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James Worthy: "The Original King James"


On this date in 1988, James Worthy, known as "Big Game James," was at his best in the clutch and when the game was on the line. Big Game James won the 1988 Finals MVP, going off for a blistering 36 points, 16 rebounds, and 10 assists in the ’88 Finals’ deciding Game 7.

During the 1987 championship parade in Los Angeles, Lakers coach Pat Riley guaranteed a repeat championship, a feat that had not been achieved since the Boston Celtics won the 1969 NBA Finals. Motivated by their coach's boast, the Lakers once again earned the league's best record in the 1987–88 season (62–20), despite winning three games less than the previous year.

However, the championship didn't come easy for the aging Lakers, who went all the way to seven games against the Jazz and then the Mavericks to reach the NBA Finals. Fittingly enough, the Lakers were forced to seven games, before securing the thrilling victory at The Forum.

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This time, the Celtics weren't waiting for the Lakers in the NBA Finals, the Detroit Pistons were. The Pistons, led by Isiah Thomas, Joe Dumars, Bill Laimbeer, and Dennis Rodman, took pride in their "Bad Boys" persona and played a physical style of basketball that many predicted would give the "Showtime" Lakers some problems.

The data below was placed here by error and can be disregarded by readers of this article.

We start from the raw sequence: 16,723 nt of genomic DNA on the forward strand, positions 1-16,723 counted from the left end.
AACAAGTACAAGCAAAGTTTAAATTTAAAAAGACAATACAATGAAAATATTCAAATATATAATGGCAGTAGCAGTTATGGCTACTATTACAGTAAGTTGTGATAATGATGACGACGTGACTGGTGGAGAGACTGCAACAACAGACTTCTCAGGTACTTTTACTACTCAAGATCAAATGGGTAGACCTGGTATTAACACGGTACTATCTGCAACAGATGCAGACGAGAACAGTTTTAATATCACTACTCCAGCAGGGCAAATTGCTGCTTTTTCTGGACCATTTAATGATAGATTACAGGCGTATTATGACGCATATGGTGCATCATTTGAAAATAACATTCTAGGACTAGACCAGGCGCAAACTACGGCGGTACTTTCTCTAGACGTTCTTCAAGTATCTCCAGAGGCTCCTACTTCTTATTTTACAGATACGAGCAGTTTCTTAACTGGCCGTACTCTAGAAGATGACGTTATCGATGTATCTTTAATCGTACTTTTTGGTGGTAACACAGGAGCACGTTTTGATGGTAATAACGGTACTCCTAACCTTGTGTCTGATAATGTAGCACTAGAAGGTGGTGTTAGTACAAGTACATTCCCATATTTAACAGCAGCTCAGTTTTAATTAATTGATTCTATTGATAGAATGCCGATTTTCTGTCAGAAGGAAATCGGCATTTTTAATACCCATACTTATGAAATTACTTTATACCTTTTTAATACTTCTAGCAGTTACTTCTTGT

The duo of Magic Johnson and James Worthy had other things in plan and there was a lot of chemistry between two. Worthy respected Magic a lot and said "Magic, who had a vision, from the time he got a rebound, he could a 70-foot pass. We felt confident and we understood our brand. We understood what Showtime was all about".

Those Showtime Lakers are one of the greatest offensive teams of all time but their defense often gets overlooked. "I think our defense was kind of overlooked because of all the offense we had going. It was a great feeling knowing you had a guy that could get you the ball in unique places. All you had to do was run and utilize your talents. That made for some good chemistry".

While he had other clutch performances, "Big Game James" truly made his debut to the world during the 1988 Finals as Worthy made huge plays in Game 7 to cement his legend. He led his team in scoring in four of the seven games, three of them Laker wins. His Game 7 was truly a performance for the ages; with his team needing a boost after narrowly avoiding losing Game 6, Worthy posted 36 points, 16 rebounds, and 10 assists for the only triple-double of his Hall of Fame career.

A 6-foot-9, 225 pounds forward, Worthy filled the lane for 12 seasons with the Los Angeles Lakers. Running the floor with speed and agility, he often finished a play with a swooping one-handed dunk. In the low-post, the versatile Worthy had an assortment of offensive moves that made him an unstoppable force and a player who averaged between 17.6 points and 21.4 points for eight straight seasons.

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